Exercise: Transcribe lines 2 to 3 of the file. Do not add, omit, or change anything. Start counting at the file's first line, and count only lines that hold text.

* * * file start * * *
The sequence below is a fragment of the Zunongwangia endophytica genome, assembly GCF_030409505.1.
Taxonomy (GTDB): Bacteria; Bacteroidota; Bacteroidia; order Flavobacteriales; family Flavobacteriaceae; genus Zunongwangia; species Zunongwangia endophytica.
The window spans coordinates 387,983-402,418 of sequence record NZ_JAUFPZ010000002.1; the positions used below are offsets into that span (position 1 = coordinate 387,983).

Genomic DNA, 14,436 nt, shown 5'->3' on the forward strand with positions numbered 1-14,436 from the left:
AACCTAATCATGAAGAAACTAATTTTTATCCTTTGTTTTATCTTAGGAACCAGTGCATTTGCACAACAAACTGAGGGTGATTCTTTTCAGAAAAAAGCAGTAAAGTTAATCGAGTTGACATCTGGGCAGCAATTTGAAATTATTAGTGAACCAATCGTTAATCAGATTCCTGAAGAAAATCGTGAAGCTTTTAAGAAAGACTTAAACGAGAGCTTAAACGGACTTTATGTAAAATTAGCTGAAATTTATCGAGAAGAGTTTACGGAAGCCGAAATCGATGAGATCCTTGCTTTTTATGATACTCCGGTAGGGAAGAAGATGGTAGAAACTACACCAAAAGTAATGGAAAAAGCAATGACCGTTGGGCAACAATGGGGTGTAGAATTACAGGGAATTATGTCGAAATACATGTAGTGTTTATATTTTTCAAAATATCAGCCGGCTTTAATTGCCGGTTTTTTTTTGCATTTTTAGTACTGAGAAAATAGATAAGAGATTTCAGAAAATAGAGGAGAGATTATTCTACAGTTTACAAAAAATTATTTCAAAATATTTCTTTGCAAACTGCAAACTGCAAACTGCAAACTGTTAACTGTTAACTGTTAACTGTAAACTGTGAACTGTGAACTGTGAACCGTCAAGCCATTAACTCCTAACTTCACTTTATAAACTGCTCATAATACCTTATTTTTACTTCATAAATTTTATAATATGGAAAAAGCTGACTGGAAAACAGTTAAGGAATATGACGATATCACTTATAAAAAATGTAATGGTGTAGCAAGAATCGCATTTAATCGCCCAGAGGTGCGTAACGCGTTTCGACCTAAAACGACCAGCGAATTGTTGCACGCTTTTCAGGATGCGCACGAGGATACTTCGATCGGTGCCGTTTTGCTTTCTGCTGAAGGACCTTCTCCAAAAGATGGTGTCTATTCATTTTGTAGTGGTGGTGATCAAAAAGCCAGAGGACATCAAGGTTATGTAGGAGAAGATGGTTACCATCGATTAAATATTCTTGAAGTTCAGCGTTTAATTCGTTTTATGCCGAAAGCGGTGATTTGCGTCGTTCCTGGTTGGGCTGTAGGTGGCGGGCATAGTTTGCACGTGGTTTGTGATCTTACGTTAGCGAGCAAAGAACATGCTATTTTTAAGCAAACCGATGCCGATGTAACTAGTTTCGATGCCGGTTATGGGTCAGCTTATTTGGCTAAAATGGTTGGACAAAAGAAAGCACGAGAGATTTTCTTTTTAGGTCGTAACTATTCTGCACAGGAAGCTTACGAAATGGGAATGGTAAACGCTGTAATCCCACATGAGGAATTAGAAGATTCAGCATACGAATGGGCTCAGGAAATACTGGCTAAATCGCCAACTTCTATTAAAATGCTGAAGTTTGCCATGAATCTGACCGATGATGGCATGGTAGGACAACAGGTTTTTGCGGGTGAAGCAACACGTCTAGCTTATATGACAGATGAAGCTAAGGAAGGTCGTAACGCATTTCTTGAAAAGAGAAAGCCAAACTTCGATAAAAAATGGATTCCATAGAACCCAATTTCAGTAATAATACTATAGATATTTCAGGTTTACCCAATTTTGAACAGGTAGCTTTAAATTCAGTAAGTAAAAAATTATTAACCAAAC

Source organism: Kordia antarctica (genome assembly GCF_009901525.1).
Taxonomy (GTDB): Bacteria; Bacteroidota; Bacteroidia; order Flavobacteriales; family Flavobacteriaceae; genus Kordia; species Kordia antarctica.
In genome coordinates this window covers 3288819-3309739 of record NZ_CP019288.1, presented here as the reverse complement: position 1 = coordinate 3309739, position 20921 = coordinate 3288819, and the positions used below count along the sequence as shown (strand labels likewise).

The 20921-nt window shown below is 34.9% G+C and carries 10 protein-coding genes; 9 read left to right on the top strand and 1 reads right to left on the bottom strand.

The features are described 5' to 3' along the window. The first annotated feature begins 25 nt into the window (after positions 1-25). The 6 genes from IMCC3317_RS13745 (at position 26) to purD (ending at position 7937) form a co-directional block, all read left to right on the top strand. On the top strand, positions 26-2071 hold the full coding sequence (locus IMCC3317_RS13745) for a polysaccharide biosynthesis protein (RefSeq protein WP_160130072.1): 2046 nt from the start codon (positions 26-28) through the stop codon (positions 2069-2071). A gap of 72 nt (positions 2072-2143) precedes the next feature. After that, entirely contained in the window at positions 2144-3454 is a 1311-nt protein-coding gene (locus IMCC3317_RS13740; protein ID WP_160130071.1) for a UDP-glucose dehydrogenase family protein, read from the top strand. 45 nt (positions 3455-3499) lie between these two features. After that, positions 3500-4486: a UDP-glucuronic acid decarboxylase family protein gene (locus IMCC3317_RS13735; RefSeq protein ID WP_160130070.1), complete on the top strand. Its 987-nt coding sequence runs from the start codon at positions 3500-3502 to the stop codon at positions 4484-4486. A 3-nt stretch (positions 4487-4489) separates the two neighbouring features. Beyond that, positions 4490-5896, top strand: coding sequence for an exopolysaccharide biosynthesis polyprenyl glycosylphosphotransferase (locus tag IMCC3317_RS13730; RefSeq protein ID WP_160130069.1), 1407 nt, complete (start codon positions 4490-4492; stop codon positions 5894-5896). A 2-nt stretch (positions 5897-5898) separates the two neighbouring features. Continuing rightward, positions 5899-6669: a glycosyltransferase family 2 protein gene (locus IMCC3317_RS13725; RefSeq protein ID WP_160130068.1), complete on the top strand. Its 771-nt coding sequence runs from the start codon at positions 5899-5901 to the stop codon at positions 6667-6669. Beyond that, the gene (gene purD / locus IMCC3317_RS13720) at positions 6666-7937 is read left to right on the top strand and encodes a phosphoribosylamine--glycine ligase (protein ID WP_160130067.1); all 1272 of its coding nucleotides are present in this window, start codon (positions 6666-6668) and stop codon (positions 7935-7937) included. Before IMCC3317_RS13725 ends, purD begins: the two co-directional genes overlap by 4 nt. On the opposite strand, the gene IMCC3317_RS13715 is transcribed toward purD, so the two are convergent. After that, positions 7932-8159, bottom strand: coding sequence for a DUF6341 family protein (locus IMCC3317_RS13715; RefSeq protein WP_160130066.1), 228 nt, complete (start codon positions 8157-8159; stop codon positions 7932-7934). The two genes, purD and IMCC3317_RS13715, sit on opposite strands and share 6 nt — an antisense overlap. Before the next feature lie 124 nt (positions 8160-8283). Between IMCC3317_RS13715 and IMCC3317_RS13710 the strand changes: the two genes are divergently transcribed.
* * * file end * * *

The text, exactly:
Taxonomy (GTDB): Bacteria; Bacteroidota; Bacteroidia; order Flavobacteriales; family Flavobacteriaceae; genus Zunongwangia; species Zunongwangia endophytica.
The window spans coordinates 387,983-402,418 of sequence record NZ_JAUFPZ010000002.1; the positions used below are offsets into that span (position 1 = coordinate 387,983).